Now that the degree of danger over nuclear terrorism has increased in many respects, it is easy to understand why Washington as the global policeman sees the very existence of nuclear weapons as the ultimate source of the global insecurity and why Obama outlined the practical necessity of cooperating with global governance which could mitigate and control the perils of nuclear uncertainty. The Obama administration's approaches seem to be morally justified and to move in the right direction. The moral force for banning nuclear nonproliferation depends heavily on the assumption that the US is in some way responsible for creating the nuclear weapons disaster we now seek to avert.

Yet is it really true that a set of good policies, good institutions and good norms currently recommended to the nuclear developing or middle-level countries, such as South Korea, is the agenda that was easily adopted by the nuclear developed countries, such as the US, when they themselves were developing? The short answer to this question is that the US did not get where it is now through the policies, institutions and norms to which it flatly denies South Korea technological access.

Indeed the US in past decades conducted a variety of 'dangerous' nuclear fuel cycle activities that these days are frowned upon, if not actively banned, by the International Atomic Energy Agency. The US's double standards and agreements have been legitimately criticized for not doing enough to reduce nuclear threats. And that became the prism through which the nuclear weapons-free world was and is viewed.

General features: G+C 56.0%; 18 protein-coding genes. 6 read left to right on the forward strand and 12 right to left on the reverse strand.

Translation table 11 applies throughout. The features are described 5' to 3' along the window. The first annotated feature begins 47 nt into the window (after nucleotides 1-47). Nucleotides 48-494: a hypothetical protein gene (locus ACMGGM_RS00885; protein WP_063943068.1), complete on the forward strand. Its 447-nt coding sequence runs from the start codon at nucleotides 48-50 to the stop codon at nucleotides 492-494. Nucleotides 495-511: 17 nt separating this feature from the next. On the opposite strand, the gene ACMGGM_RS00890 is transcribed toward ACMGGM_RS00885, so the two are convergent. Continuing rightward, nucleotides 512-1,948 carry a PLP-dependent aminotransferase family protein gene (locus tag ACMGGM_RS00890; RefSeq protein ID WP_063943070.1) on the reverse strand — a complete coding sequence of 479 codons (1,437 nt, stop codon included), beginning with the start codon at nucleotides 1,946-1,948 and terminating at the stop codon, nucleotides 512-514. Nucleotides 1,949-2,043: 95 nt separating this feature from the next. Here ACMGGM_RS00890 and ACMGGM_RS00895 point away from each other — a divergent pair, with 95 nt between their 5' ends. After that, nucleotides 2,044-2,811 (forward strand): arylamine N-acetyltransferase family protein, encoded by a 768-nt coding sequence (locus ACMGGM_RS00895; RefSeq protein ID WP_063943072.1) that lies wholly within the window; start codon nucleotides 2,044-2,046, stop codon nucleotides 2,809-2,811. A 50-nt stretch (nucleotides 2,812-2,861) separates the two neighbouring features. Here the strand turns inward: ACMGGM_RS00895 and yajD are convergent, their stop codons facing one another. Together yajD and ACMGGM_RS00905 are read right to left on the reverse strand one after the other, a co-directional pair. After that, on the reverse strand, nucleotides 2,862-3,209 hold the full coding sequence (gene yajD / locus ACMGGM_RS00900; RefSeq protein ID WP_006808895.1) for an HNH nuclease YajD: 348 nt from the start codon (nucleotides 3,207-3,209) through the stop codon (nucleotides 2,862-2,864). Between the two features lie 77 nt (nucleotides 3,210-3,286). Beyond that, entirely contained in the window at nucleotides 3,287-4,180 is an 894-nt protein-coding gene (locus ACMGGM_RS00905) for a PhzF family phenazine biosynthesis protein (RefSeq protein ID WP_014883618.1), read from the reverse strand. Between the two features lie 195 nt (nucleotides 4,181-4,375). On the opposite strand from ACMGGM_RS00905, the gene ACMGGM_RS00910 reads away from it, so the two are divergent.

The term world 'free' of nuclear weapons reduces the 'freedom' of the nuclear developing countries, such as South Korea, that make use of nuclear power only for peaceful civilian purposes. For South Korea, showing a growing interest in obtaining advanced nuclear technologies amid a cacophony of voices, the world is by no means flat, at least in the field of nuclear energy technologies that include the reprocessing of nuclear spent fuel and uranium enrichment.

Moreover, aside from the argument whether the unilateral banning of reprocessing and enrichment favored by the US would function well or deliver expected results, South Korean nuclear scientists and pundits from left, right and center all suspect that some American decision-makers who are refusing to create a more middle ground for peaceful use of the spent fuel appear deeply buried in the mind-set of what people call American Orientalism, hidden in the logic of nuclear proliferation.

Because of the mixed image of the fratricidal 1950-53 Korean War and authoritarian military dictatorship in the past through the prism of die-hard Orientalism, South Korea is rarely viewed as a normal, economically successful and civilized state but rather as problems to be solved or confined – as the erstwhile colonial powers openly coveted their territories.

Plus, what these widely diffused notions of South Korea depended on is due to US policymakers' pedagogical view– 'follow the global norm or perish' – towards South Korea, a top-15 country in terms of economic size. Viewing Seoul as one of the limited cooperative countries displays Washington's callous disregard for the ROK-US alliance, which is hardening Obama's nuclear-free world pledge into dogma and prejudice over time.

Instead of taking a black-and-white approach toward the nonproliferation mission, therefore, the Obama administration should help South Korea clear the high hurdles of reprocessing and enrichment, if not intended to highlight the George Orwell's well-known dictum found in his novel Animal Farm: "All animals are equal, but some animals are more equal than others."

Byong-Chul Lee is a Senior Fellow at the Institute for Peace and Cooperation in Seoul